New Official History Tells How Shelburne Farms Survived the Gilded Age
State of the Arts
When you live in the Burlington area, it’s easy to take for granted that 20 minutes away is a place where you can see pastures stretching into the hazy distance, or foxes cavorting on the lawn of a Gilded Age brick pile.
You shouldn’t. Erica Huyler Donnis’ new book The History of Shelburne Farms: A Changing Landscape, an Evolving Vision reminds us just how strange it is that 1500 acres of farm- and parkland — prime real estate — stretch nearly undivided along the shores of Lake Champlain.
Consider that it took until 1989 for Shelburne Farms — established more than a century earlier — to stop losing money. Donnis, a former curator of collections at the estate who worked on the book for nearly a decade, notes that “the Shelburne Farms estate was not designed to be a profitable operation, and it probably never was” — at least not until its centennial, when the brick mansion opened as an inn.
Of course, making a buck was no great concern to Lila Vanderbilt Webb, who inherited $10 million from her railroad baron father in 1885 and promptly began buying up Shelburne farmland with her husband, W. Seward. Their country estate eventually stretched some 3800 acres.
In its heyday, Shelburne Farms was a veritable private agrarian Disney World with a massive barn and horse-breeding facility, a dairy, a pheasantry, a piggery, yachts, golf links, 25,000 square feet of greenhouses, state-of-the-art electrical and communications systems, and hundreds of employees. It hosted presidents and slews of wealthy guests. Like lords of the manor, the Webbs owned the Shelburne railroad depot (where they graciously allowed public trains to stop) and heavily endowed the town’s Episcopal church.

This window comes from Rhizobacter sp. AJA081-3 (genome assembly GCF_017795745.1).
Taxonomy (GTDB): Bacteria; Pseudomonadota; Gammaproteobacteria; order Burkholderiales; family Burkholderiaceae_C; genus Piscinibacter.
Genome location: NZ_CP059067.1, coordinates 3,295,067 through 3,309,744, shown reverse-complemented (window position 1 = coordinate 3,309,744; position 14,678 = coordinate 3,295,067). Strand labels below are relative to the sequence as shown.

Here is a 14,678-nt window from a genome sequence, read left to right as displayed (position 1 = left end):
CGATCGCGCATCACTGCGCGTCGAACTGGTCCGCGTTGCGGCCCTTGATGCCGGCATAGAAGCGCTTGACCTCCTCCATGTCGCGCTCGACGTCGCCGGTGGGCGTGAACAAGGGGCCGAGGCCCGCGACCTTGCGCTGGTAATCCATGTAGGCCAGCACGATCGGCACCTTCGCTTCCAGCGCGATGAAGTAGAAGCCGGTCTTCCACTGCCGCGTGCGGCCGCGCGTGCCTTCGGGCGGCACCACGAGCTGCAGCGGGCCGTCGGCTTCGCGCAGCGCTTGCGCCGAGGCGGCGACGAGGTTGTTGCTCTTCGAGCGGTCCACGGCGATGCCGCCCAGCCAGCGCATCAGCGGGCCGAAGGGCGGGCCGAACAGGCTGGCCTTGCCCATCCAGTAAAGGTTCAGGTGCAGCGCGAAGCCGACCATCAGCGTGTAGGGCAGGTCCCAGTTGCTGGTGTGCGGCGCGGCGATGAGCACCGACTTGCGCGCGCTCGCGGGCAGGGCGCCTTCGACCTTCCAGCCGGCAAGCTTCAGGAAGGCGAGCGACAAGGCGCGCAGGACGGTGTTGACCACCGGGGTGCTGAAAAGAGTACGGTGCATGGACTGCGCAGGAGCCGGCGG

But, paternalistic as they may have been, the couple was committed to the principle of “model farming.” Donnis details how the Webbs used their estate as a laboratory for agricultural experiments they hoped would benefit the common farmer. Fast-forward to the present, and model farming’s 21st-century counterpart is “sustainability education,” to which the Webbs’ heirs are dedicated.
Donnis’ book is thick with names and figures, as one expects from an official history based on archives. If you’re looking for the Webb family’s dirty laundry, you won’t find it here. But an intriguing story does emerge — the story of a fabulously privileged family that fell in love with a place and refused to leave, even if that meant succeeding generations had to get their hands dirty.
Literally. Donnis narrates how Lila’s grandson Derick Webb (1913-84) embraced the farming life after he suffered an eye injury that made him unfit for office work. Son Marshall joked that the smell of manure didn’t leave his father till he was elected to the state legislature.
In the late ’60s, facing skyrocketing property taxes, Derick Webb considered leasing parcels of the estate to companies like IBM. But his six kids, baby boomers catching the first wave of environmentalism, put a stop to that. In 1972, they formed a nonprofit called Shelburne Farms Resources and began transforming the estate into a publicly accessible center for conservation education, which it remains to this day.
Gracefully written but fact heavy, The History of Shelburne Farms is best enjoyed by people who already love the place and want to explore its past. Not surprisingly, stacks of the glossy coffee-table volume — published by the Vermont Historical Society — weigh down a table at the estate’s Welcome Center. Its many black-and-white archival photos offer points of comparison between then and now. For instance, readers will see just how radically the ravages of Dutch elm disease changed the look of the estate.
In 1907, Lila Webb wrote in a letter, “In spite of everything we have seen, we are still more than ever content with Shelburne, and it is very difficult to beat the views we have there.” No wonder that, unlike so many palatial American estates built before federal income taxes, Shelburne Farms stayed in the family. The views that were good enough for a Vanderbilt still look pretty good to the rest of us, too.